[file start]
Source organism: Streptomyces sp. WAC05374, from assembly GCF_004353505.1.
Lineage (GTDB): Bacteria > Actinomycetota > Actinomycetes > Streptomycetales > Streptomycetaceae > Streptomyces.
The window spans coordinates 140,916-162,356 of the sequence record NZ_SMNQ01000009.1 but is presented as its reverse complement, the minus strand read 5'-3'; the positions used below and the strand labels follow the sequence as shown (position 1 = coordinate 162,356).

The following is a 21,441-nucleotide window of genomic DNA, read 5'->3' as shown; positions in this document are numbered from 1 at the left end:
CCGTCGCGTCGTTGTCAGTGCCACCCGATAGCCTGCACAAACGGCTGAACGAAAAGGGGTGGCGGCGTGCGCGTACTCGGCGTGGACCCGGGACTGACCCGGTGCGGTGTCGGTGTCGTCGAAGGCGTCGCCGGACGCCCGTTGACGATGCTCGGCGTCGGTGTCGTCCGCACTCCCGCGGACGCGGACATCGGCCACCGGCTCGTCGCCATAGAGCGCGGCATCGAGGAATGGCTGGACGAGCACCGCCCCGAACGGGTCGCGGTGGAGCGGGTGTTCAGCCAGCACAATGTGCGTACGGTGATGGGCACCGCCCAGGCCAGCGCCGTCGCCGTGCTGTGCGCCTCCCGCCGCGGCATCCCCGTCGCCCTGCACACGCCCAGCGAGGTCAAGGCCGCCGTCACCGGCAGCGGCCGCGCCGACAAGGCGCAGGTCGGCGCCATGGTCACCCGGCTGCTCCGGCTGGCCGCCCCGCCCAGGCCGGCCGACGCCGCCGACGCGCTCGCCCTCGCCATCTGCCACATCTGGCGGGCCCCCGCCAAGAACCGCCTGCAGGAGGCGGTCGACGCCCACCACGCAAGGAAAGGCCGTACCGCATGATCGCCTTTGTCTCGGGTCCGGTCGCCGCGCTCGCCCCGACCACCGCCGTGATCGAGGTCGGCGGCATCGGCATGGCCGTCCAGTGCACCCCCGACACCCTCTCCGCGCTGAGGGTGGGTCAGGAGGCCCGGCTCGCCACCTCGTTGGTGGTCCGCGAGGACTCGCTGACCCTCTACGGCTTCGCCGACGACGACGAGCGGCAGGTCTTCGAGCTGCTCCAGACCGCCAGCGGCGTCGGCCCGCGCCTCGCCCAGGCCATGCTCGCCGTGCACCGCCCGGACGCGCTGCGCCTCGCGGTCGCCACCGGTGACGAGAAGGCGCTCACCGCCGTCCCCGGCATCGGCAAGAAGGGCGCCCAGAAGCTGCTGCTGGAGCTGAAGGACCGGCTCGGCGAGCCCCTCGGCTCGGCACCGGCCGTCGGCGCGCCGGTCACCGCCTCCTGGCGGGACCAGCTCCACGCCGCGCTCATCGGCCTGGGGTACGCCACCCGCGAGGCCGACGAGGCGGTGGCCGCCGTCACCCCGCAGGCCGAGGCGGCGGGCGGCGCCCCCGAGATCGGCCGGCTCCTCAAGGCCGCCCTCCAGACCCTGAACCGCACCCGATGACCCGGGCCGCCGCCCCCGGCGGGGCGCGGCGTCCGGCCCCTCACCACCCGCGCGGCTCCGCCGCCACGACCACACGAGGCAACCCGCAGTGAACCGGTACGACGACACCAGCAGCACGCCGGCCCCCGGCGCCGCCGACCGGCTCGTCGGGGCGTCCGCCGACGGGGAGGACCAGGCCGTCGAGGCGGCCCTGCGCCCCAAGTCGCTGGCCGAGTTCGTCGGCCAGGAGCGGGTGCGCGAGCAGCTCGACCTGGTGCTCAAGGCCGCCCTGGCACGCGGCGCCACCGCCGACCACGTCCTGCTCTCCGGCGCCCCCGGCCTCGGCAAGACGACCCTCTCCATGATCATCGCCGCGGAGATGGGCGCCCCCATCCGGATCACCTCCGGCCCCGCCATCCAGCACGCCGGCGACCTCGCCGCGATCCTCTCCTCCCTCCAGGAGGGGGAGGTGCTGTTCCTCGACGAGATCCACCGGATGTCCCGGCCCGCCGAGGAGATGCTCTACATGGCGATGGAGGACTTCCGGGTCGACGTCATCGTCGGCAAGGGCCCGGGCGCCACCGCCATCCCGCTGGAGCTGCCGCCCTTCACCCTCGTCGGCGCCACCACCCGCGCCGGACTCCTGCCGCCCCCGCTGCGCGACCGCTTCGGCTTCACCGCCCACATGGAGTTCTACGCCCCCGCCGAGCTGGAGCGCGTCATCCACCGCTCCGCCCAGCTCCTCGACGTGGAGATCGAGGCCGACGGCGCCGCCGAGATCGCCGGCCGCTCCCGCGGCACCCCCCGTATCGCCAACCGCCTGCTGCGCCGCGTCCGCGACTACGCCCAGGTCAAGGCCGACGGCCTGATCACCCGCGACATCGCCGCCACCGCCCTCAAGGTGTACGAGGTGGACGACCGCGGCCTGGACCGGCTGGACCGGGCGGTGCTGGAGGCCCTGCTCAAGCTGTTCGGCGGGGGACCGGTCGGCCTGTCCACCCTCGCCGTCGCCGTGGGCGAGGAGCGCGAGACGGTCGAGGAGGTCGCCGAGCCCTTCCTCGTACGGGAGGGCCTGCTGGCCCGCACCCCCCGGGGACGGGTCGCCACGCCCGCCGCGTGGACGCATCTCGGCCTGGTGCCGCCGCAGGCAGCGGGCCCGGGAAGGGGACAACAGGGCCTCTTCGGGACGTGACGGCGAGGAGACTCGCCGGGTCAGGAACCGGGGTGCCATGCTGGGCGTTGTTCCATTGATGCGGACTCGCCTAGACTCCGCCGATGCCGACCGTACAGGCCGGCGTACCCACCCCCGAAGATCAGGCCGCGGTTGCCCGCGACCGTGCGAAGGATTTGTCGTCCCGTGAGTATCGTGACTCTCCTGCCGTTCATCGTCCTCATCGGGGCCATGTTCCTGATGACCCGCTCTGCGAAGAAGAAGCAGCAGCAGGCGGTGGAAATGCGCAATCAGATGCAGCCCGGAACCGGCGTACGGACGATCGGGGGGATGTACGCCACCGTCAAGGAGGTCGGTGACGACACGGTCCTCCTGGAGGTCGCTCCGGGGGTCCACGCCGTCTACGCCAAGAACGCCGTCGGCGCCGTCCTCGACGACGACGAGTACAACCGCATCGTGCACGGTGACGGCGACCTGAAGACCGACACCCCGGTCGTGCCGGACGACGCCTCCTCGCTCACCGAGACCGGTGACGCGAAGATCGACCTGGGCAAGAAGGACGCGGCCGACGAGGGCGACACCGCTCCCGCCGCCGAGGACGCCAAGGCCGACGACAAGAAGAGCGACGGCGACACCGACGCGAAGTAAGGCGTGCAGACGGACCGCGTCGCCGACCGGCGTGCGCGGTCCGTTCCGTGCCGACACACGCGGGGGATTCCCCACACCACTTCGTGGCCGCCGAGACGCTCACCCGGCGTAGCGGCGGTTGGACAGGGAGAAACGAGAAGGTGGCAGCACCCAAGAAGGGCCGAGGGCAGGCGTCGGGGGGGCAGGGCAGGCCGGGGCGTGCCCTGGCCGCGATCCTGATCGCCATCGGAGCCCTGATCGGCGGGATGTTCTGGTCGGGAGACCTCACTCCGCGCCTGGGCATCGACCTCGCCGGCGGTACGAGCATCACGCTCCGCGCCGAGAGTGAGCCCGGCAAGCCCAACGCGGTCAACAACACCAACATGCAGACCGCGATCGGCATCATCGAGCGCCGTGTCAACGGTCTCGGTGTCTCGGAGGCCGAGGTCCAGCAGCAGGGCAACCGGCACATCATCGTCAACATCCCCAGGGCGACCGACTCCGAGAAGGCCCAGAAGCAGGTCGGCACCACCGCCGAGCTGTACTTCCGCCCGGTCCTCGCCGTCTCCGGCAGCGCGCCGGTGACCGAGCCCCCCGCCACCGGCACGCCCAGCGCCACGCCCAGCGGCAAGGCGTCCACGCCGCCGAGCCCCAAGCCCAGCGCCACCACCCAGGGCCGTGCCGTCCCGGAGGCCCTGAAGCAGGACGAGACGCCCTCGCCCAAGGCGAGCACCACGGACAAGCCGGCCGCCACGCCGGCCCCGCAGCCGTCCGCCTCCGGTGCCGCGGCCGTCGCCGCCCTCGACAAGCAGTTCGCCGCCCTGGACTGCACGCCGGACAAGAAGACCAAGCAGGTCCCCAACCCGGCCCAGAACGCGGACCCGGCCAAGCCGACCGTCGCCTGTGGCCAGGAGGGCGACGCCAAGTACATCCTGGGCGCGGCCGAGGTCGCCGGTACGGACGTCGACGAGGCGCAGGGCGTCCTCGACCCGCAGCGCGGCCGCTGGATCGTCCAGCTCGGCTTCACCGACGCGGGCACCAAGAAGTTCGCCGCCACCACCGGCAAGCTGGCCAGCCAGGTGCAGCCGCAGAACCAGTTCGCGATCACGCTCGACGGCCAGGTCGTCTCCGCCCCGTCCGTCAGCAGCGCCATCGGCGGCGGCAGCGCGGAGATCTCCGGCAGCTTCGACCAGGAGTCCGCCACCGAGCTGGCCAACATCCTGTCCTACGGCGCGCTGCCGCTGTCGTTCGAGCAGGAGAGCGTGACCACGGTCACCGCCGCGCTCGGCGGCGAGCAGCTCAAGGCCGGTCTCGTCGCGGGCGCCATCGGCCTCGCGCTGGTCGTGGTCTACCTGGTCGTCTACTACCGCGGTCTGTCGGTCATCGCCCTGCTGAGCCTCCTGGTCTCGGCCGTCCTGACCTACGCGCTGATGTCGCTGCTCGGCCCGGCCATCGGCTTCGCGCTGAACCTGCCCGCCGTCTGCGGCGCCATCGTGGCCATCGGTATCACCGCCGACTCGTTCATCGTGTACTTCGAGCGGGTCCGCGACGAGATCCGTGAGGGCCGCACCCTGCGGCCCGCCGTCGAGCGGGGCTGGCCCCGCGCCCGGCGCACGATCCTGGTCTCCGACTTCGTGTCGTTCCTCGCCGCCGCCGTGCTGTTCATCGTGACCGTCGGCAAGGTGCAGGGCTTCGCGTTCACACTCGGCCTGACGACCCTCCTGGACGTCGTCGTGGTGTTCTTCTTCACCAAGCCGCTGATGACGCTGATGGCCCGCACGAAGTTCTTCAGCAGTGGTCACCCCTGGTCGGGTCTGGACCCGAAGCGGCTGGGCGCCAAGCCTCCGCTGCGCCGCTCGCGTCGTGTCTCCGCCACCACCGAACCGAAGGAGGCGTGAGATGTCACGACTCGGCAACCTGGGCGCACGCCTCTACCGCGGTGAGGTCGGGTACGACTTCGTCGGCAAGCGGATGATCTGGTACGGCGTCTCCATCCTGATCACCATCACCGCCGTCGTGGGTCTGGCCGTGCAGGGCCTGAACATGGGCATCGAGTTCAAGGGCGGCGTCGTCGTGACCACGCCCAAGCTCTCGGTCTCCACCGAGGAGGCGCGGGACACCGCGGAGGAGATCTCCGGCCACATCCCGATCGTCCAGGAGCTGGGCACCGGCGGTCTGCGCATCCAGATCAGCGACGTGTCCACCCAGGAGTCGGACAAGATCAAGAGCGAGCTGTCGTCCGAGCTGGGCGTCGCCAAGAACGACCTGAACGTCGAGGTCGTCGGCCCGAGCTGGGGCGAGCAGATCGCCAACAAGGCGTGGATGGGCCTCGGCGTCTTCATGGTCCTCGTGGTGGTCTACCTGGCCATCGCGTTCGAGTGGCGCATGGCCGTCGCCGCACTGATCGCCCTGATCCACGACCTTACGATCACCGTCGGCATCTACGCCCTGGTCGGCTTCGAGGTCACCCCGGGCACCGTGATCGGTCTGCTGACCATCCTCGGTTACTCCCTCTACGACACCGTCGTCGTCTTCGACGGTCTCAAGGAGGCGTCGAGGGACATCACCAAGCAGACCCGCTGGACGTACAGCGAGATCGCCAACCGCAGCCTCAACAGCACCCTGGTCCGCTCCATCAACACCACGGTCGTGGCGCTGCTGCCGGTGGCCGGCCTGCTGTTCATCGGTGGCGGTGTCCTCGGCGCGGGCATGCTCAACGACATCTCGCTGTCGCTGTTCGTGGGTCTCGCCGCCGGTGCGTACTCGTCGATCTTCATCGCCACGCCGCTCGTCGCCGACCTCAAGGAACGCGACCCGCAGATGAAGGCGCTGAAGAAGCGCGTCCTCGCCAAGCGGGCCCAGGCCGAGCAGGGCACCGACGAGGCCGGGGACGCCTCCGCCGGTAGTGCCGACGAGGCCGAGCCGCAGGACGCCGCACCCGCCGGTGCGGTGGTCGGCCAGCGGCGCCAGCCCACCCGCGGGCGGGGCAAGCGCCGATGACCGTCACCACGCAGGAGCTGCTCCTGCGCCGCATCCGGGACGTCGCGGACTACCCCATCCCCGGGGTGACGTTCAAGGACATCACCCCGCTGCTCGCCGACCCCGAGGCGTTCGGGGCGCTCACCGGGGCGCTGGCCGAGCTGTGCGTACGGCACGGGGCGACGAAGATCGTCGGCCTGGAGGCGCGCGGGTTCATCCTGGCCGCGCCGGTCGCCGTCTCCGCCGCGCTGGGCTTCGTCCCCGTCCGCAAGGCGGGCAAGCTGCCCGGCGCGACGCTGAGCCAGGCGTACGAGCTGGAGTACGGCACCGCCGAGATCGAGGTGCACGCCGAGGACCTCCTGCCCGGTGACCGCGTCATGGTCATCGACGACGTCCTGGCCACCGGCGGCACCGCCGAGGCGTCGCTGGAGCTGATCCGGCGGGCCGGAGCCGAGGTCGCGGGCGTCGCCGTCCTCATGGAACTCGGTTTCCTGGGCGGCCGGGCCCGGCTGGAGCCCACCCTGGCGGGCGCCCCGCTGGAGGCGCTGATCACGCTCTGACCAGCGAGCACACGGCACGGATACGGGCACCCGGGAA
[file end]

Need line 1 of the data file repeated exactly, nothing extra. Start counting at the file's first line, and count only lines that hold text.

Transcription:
Source organism: Streptomyces sp. WAC05374, from assembly GCF_004353505.1.